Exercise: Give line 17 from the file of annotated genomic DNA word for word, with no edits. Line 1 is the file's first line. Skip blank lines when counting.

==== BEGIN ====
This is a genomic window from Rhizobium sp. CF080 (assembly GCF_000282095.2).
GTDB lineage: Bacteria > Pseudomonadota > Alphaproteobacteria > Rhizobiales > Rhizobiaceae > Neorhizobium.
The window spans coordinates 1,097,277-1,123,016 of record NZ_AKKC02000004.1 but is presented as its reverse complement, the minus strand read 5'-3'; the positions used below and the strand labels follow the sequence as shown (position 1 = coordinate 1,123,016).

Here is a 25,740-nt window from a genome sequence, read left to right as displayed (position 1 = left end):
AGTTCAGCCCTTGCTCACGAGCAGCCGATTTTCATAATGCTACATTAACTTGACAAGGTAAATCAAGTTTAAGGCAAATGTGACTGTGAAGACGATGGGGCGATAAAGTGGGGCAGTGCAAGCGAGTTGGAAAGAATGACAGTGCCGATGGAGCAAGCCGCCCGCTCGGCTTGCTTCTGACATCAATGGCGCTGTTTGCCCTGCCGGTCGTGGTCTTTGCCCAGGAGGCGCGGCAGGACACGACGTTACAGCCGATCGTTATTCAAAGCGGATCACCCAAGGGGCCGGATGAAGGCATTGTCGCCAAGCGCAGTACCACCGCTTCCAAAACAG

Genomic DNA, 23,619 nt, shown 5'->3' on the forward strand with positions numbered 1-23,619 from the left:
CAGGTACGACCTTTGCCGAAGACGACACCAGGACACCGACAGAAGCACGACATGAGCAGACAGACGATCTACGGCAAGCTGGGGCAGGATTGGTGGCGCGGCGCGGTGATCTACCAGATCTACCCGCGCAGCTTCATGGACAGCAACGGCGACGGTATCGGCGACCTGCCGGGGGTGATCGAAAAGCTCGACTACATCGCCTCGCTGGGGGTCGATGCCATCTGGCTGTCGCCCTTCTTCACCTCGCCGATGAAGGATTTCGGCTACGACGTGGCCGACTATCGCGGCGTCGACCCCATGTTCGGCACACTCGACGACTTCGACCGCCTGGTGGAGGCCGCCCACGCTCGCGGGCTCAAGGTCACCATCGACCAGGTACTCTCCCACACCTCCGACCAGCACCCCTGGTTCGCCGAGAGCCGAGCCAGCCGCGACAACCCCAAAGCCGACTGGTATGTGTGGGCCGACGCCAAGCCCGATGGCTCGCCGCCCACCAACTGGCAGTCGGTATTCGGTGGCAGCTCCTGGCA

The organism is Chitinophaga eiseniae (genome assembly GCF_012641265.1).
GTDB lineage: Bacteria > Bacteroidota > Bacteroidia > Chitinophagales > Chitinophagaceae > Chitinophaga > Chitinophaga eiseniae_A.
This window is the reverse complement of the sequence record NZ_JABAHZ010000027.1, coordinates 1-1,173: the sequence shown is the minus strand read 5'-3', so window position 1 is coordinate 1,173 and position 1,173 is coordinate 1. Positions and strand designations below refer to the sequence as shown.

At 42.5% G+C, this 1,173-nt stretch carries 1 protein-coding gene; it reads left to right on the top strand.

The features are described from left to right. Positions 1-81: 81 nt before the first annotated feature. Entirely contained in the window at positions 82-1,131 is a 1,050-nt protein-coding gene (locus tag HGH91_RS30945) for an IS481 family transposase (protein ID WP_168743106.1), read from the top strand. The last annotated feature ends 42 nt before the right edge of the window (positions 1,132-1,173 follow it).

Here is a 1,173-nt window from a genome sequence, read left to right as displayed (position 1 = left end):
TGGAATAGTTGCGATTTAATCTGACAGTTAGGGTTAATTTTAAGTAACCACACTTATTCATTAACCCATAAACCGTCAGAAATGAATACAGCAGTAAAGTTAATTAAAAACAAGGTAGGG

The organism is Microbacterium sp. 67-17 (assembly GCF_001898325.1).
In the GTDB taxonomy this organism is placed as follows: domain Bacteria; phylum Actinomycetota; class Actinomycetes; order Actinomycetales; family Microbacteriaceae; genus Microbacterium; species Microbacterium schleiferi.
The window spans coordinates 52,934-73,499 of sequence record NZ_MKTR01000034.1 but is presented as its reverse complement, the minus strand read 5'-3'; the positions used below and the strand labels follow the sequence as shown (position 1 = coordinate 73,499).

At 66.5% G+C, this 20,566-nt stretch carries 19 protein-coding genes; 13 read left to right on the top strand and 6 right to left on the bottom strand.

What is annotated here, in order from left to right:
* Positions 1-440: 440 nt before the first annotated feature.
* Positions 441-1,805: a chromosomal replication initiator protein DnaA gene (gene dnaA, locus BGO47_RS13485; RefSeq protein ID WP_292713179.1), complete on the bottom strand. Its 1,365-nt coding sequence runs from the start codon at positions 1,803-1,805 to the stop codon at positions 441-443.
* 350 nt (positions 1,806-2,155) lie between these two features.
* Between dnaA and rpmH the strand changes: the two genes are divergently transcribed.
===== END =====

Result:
The window spans coordinates 52,934-73,499 of sequence record NZ_MKTR01000034.1 but is presented as its reverse complement, the minus strand read 5'-3'; the positions used below and the strand labels follow the sequence as shown (position 1 = coordinate 73,499).